using on-camera flash outdoors
Speaking very broadly, there are two ways of using on-camera flash outside – either as:
– a slight fill-flash, or as
– a brute light source to lift the shadow areas of a subject to the same level as the sunlit areas.
Of course, in between that, there is a wide spectrum of possibilities, but for simplicity of explanation, I’ll show examples of those two extremes.
Metering correctly for ambient light is key here.
It is important that you understand how shutter speed, aperture and ISO inter-relate.
The following three photos are really simple in their execution. I metered correctly for the available light, and then shot with flash straight on – but my flash exposure compensation was dialed way down.
It is as simple as juggling the three inter-dependent controls – shutter speed, aperture and iso.
When I shoot this way outdoors, I usually dial my Canon speedlights down to around -2 to -3 stops. But with Nikon strobes I tend to dial down less – usually around -1.3 or -1.7 … because I then use the Nikon speedlights in TTL BL mode, which balances flash automatically with ambient light.
The idea here is to just use the flash to lift the shadows, and avoid shadows under the subject’s eyebrows. The flash should ideally be imperceptible, and is really only used as fill-light.
Just to round out the variety of cameras used, I should mention that the above photo was taken with a Fuji S2.
|Flash straight on, but dialed down because I wanted it as a touch of fill light only.specific settings:
Nikon 70-200mm f2.8 VR
1/250th @ f3.5 @ 200 iso
manual; matrix metering
TTL flash: -1.7 exp compThe wide aperture was chosen for the minimal depth-of-field. I wanted the autumn leaves as a soft mush in the background.
My exposure was chosen by chimping and making sure that the exposure on her skin was good without flash.
|I used the same simple technique here as well for daylight fill-flash as with the previous photographs on this page. I set my camera to expose for ambient light, and then used flash which I dialed down. specific settings:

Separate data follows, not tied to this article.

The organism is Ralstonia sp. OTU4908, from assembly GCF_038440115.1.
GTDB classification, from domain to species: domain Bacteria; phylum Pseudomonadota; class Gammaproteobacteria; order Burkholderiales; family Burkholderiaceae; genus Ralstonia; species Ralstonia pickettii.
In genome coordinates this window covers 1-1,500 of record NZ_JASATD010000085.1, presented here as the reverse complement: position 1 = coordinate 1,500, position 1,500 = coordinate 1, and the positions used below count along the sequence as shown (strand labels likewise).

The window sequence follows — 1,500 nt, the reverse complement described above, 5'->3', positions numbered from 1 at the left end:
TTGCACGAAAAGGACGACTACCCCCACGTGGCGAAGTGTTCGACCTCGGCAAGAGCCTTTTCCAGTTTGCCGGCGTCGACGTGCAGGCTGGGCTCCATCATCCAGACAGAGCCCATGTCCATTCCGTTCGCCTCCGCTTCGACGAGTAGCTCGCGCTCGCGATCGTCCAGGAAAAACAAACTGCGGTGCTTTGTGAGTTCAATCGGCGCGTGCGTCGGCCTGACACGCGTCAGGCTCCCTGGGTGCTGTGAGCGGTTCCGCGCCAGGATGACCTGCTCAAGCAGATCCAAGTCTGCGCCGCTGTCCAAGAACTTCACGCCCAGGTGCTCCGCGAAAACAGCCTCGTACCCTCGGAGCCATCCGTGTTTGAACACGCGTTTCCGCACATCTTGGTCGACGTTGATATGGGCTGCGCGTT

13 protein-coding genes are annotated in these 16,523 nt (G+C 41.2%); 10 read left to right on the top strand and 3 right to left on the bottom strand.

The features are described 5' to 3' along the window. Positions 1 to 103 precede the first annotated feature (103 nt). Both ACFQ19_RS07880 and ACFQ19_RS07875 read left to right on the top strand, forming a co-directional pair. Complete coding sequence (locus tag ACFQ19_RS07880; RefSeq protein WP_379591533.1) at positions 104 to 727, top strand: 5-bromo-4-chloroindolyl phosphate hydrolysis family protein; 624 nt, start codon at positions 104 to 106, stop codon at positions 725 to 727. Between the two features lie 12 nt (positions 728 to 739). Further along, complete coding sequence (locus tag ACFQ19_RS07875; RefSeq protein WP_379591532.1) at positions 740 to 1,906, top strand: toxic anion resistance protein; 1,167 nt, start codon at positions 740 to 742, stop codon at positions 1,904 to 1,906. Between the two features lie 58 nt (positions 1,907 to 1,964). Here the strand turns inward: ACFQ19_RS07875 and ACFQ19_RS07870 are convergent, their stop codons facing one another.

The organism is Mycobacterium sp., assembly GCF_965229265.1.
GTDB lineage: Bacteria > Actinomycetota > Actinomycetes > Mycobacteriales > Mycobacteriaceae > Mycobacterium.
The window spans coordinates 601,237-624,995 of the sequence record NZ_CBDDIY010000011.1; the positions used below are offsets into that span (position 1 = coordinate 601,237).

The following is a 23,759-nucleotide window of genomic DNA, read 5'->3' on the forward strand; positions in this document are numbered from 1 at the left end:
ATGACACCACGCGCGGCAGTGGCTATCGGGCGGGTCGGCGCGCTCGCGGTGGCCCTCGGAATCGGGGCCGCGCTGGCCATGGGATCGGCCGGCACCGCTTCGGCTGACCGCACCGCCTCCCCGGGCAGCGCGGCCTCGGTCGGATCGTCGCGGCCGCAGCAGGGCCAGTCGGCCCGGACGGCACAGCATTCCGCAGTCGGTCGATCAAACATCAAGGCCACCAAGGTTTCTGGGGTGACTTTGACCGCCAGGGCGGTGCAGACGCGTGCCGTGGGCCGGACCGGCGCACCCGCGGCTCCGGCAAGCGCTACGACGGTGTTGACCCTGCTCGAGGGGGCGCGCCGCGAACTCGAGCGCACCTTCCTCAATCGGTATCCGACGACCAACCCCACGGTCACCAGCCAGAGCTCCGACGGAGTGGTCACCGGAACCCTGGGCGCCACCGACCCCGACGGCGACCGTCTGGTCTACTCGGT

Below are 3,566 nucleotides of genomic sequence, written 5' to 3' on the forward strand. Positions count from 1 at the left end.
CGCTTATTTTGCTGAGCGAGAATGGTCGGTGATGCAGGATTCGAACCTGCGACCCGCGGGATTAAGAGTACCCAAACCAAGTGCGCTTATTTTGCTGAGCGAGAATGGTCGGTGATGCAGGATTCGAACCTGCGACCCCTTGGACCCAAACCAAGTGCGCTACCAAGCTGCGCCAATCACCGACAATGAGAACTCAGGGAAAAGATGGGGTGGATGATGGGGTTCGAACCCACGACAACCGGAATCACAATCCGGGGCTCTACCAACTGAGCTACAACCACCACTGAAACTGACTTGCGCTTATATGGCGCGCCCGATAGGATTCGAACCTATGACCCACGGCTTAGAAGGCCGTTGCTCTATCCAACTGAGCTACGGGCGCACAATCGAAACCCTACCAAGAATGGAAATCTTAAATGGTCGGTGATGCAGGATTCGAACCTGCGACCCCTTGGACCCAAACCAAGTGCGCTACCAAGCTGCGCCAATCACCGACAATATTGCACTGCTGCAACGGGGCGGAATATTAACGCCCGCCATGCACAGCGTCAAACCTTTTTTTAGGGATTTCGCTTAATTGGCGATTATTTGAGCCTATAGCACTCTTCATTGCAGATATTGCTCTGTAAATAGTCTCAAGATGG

Canon 70-200mm f2.8 IS
1/250th @ f2.8 @ 100 iso
manual; eval metering
TTL flash: -3 exp comp
|Unless you want the background to blow out, or the shadow areas to go black, you’re compelled to try something to balance the shadow areas with the brighter sunlit areas. The easiest way is usually with an on-camera speedlight.To help with contrasty situation here I had to blast a lot of flash in order to balance the exposure between the couple and the setting. So here the light from my flash isn’t as subtle as the previous examples – but it was a necessity in order to get the photograph, and still shoot while on the move.specific settings:
Canon 24-70mm f2.8
1/250th @ f8 @ 200 iso
manual; eval metering
TTL flash: 0 exp comp
next section: more on exposure metering, and using TTL flash
video tutorials to help you with flash photography
If you like learning by seeing best, then these video tutorials will help you with understanding flash photography techniques and concepts. While not quite hands-on, this is as close as we can get to personal instruction. Check them these and other video tutorials and online photography workshops.